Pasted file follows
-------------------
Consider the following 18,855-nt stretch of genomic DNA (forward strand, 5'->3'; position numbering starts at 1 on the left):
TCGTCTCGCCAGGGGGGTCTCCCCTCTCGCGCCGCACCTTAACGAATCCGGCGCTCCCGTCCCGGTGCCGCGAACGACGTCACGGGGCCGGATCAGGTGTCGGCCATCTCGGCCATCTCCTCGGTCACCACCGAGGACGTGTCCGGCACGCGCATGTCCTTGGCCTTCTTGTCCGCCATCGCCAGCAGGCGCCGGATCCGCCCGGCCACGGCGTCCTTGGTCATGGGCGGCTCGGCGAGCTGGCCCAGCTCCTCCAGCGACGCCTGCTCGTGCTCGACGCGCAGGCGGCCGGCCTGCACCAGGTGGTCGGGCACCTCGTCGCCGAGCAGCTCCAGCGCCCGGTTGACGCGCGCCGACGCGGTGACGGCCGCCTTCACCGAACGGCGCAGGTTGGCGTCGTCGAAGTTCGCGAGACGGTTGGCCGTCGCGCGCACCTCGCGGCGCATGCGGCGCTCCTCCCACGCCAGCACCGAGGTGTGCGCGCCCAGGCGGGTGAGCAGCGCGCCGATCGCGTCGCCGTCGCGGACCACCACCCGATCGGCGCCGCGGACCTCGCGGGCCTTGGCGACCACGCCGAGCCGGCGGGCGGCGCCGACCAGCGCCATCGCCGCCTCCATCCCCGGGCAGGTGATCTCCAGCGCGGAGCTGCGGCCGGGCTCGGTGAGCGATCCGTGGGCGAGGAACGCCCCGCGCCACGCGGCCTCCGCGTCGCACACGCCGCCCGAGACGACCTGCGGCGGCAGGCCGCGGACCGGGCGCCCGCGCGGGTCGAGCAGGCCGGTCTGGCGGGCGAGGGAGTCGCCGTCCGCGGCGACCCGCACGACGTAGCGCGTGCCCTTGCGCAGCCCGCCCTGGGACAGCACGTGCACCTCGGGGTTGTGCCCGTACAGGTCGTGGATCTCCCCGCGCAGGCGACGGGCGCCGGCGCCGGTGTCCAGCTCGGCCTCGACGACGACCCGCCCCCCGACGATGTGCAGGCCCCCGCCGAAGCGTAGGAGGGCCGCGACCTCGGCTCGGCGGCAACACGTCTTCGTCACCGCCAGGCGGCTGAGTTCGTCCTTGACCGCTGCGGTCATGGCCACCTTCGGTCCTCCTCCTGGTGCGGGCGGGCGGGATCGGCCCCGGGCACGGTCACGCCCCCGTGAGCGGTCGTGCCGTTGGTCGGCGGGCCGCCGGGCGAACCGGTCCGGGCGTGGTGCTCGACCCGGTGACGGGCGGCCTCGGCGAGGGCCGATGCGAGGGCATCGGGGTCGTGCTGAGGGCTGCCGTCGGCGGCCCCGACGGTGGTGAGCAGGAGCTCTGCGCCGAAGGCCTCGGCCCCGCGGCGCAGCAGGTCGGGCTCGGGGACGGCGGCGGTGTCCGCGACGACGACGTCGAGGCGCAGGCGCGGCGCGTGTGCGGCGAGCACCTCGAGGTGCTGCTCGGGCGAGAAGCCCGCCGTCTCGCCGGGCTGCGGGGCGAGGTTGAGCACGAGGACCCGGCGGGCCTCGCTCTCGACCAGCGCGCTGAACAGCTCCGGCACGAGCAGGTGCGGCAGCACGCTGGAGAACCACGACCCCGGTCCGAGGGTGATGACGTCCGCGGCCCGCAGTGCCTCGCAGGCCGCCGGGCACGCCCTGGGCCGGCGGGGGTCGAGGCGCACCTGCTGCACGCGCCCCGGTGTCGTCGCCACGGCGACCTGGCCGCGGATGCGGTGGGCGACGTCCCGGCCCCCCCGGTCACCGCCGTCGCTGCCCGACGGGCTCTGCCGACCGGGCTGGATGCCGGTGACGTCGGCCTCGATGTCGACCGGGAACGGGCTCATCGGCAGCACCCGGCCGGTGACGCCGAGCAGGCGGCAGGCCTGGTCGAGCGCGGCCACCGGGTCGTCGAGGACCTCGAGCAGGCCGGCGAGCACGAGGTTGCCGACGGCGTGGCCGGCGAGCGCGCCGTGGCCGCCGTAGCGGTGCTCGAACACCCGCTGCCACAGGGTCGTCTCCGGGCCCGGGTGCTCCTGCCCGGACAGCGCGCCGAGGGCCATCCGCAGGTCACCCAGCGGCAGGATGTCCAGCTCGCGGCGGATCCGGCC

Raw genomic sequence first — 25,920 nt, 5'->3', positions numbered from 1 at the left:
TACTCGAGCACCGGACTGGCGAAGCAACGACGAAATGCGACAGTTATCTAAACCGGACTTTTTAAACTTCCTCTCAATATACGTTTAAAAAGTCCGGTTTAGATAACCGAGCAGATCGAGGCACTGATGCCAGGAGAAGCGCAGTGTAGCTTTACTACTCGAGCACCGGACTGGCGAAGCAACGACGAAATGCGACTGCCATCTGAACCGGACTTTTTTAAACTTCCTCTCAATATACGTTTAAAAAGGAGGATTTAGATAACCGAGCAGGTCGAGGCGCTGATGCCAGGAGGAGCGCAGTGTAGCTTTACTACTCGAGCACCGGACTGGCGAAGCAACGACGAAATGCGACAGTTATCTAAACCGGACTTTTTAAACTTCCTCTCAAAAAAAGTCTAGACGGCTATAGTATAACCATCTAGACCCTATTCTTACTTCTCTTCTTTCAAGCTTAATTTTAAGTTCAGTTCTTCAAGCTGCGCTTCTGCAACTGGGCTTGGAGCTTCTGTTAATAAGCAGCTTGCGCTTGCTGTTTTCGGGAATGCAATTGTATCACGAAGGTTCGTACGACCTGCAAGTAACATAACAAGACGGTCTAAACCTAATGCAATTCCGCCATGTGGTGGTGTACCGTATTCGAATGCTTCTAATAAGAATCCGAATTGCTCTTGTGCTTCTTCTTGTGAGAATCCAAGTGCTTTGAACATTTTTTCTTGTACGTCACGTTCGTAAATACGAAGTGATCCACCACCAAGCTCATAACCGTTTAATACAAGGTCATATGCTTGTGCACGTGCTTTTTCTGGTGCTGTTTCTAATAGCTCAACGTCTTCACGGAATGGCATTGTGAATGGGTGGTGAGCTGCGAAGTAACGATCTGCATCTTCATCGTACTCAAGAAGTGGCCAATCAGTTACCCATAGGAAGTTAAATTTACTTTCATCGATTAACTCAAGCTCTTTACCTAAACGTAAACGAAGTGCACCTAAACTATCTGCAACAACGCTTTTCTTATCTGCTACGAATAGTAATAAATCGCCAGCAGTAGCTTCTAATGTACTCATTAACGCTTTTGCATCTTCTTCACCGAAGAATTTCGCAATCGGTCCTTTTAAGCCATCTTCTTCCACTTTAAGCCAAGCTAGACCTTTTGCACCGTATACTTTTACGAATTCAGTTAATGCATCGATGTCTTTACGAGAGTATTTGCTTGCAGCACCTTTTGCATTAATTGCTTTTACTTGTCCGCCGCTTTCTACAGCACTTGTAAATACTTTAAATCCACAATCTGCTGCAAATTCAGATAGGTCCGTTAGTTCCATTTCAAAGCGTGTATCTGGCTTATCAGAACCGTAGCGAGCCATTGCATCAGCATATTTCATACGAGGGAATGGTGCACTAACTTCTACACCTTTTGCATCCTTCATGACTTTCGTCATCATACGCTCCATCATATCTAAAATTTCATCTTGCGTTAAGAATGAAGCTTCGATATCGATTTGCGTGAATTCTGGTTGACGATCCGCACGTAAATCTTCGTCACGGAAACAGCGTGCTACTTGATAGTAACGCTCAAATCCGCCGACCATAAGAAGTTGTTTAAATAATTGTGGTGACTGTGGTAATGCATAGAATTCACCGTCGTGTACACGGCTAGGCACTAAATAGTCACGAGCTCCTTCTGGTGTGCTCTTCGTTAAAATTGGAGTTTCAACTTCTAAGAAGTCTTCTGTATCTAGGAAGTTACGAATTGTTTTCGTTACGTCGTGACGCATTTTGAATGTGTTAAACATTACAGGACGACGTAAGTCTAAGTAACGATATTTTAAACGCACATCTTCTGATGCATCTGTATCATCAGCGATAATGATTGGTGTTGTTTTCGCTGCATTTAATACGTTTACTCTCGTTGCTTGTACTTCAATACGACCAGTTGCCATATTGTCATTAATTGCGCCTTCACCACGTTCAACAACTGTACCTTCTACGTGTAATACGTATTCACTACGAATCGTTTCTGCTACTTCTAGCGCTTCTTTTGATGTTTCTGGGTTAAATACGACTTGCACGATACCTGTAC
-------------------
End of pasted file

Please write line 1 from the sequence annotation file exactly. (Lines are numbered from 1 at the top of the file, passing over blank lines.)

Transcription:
Consider the following 18,855-nt stretch of genomic DNA (forward strand, 5'->3'; position numbering starts at 1 on the left):